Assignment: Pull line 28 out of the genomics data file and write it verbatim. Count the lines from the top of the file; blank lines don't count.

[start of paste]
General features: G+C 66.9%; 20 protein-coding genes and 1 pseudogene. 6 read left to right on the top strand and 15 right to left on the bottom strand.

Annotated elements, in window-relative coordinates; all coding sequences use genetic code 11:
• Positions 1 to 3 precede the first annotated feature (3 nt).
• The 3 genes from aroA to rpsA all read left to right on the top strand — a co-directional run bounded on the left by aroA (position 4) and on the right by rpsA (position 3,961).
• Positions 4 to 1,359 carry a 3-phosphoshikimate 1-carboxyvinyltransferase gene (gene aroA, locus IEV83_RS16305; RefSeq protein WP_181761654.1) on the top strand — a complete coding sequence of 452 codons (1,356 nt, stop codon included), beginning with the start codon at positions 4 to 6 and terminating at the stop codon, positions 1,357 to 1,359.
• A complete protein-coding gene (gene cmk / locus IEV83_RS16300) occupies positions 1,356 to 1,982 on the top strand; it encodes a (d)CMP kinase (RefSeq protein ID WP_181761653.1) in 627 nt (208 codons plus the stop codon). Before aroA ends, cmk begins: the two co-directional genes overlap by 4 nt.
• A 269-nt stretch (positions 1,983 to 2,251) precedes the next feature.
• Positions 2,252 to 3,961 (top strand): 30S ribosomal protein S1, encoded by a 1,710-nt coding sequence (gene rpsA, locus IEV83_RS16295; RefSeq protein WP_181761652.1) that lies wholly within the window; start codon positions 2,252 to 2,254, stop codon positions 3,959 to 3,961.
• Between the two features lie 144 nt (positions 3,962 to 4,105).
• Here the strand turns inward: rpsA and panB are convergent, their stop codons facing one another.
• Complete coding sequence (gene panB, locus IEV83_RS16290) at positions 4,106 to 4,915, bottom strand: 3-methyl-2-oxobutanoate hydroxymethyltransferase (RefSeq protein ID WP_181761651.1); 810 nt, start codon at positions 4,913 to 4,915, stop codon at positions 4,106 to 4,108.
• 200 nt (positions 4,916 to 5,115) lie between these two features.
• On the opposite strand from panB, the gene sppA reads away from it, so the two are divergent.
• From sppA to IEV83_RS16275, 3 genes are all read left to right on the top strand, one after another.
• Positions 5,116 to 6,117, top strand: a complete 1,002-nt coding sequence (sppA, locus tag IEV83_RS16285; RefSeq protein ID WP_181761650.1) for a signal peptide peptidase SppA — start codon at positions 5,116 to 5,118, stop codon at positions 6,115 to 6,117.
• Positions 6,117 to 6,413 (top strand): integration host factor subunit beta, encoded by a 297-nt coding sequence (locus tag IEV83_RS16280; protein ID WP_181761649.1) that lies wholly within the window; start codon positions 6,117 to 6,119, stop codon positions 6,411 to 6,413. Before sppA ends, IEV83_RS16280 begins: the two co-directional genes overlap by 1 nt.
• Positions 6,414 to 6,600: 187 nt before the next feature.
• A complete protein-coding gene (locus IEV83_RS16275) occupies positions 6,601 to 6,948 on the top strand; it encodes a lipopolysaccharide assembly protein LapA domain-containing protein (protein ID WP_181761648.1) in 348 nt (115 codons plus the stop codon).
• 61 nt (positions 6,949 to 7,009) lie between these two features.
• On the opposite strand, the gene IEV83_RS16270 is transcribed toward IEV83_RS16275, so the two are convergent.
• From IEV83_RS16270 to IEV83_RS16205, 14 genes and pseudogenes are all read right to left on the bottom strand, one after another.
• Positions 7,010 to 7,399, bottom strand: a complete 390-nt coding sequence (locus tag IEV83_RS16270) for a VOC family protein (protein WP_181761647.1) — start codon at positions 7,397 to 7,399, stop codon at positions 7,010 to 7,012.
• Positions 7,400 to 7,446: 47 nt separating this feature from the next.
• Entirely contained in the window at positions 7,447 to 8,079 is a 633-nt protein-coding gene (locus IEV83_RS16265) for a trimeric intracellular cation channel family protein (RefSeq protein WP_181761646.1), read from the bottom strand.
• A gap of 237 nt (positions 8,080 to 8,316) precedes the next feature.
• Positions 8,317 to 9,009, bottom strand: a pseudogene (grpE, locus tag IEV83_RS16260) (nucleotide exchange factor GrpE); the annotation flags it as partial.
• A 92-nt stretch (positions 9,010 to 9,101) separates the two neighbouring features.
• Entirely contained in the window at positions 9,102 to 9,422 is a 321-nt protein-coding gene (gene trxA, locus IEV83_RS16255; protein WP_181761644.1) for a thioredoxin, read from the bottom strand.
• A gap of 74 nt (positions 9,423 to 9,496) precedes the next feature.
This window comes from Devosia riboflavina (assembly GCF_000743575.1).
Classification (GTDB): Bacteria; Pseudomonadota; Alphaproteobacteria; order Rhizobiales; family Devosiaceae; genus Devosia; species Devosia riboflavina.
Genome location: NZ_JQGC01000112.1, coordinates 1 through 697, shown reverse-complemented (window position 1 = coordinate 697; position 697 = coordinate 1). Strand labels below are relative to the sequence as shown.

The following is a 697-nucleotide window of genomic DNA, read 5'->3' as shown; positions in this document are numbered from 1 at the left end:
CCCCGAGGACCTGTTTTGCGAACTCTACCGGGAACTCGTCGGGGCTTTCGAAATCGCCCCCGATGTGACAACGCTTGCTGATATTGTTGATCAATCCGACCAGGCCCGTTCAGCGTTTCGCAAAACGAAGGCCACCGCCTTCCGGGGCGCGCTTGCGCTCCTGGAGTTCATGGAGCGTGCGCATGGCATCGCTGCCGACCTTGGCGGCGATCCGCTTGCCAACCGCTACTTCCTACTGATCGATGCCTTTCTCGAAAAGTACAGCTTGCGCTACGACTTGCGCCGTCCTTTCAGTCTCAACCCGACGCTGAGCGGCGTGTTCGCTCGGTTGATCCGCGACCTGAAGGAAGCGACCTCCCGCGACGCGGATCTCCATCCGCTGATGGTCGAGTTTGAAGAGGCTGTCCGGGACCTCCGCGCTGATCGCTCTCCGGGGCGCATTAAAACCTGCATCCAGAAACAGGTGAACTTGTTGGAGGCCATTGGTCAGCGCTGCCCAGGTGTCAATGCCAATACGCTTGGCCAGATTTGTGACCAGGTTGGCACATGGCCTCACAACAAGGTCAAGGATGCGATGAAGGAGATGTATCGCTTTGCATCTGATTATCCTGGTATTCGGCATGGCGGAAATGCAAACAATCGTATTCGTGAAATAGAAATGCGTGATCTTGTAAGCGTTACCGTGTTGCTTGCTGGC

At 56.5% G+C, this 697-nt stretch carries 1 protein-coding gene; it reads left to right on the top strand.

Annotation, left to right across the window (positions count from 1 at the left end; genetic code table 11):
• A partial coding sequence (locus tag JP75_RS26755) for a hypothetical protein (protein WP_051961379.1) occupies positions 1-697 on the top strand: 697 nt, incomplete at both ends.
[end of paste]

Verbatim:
• Entirely contained in the window at positions 9,102 to 9,422 is a 321-nt protein-coding gene (gene trxA, locus IEV83_RS16255; protein WP_181761644.1) for a thioredoxin, read from the bottom strand.